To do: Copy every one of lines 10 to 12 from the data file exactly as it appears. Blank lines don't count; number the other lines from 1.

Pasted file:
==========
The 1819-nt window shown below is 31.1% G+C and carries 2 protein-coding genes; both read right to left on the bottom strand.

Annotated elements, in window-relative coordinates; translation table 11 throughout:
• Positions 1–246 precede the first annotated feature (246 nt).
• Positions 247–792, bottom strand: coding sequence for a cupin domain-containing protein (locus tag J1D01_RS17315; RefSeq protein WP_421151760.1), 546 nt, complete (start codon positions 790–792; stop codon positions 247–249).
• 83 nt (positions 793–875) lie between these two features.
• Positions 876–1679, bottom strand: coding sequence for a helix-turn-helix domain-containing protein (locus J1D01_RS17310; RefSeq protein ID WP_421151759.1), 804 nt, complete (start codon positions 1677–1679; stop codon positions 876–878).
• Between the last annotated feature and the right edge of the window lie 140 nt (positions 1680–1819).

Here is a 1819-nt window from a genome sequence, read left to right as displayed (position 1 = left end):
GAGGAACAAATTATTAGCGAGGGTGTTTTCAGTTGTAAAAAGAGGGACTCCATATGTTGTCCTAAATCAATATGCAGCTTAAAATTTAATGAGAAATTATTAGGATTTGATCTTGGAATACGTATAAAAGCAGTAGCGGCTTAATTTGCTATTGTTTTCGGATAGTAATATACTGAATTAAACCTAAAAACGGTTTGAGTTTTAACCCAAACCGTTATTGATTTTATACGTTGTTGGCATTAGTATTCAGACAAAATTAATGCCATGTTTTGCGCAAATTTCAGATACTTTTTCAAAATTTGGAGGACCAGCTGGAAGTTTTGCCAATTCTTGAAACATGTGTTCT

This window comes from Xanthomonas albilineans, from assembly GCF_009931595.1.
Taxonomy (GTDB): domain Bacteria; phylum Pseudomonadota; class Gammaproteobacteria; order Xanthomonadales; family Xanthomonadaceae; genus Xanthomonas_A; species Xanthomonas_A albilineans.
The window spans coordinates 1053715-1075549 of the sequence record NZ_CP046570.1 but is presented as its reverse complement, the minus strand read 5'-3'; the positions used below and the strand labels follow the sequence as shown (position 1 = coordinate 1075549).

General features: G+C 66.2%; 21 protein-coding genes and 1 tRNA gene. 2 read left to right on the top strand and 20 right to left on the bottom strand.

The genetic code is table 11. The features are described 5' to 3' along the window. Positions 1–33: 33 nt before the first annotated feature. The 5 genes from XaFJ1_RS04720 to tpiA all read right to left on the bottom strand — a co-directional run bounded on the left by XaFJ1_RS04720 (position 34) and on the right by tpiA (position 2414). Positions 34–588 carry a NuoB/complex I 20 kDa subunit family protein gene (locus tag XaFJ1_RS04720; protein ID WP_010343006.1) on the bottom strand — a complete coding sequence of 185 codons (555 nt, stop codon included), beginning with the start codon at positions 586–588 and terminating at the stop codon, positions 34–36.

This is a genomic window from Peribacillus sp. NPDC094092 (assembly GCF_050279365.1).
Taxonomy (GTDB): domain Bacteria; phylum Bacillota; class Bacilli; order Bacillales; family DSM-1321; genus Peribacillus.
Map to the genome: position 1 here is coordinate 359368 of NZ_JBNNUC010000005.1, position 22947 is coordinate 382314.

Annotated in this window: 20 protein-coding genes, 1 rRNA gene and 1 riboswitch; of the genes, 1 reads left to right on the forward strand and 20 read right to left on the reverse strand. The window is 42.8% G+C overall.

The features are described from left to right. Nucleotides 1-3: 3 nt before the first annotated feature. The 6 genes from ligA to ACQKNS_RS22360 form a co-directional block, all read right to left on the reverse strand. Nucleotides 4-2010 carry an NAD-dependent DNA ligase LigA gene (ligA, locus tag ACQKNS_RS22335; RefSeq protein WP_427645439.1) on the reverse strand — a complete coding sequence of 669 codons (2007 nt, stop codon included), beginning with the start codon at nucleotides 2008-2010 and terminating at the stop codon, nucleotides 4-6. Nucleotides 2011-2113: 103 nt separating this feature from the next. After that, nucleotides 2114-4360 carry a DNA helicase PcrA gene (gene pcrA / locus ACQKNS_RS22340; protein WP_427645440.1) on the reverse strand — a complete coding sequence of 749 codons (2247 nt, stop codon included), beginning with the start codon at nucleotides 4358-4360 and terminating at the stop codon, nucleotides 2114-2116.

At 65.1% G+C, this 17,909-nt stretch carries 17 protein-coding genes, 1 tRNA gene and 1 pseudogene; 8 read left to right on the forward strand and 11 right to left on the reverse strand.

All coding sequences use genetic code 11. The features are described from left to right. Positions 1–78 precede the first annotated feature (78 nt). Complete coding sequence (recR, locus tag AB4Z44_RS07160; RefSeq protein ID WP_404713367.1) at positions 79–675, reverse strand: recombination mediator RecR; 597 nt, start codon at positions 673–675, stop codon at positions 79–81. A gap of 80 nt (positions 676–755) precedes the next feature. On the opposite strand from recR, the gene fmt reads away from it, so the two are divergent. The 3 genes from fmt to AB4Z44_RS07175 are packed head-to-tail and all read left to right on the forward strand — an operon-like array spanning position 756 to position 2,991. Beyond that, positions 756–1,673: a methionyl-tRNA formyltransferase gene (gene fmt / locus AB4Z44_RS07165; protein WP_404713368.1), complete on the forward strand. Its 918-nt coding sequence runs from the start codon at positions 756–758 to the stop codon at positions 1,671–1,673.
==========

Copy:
This window comes from Xanthomonas albilineans, from assembly GCF_009931595.1.
Taxonomy (GTDB): domain Bacteria; phylum Pseudomonadota; class Gammaproteobacteria; order Xanthomonadales; family Xanthomonadaceae; genus Xanthomonas_A; species Xanthomonas_A albilineans.
The window spans coordinates 1053715-1075549 of the sequence record NZ_CP046570.1 but is presented as its reverse complement, the minus strand read 5'-3'; the positions used below and the strand labels follow the sequence as shown (position 1 = coordinate 1075549).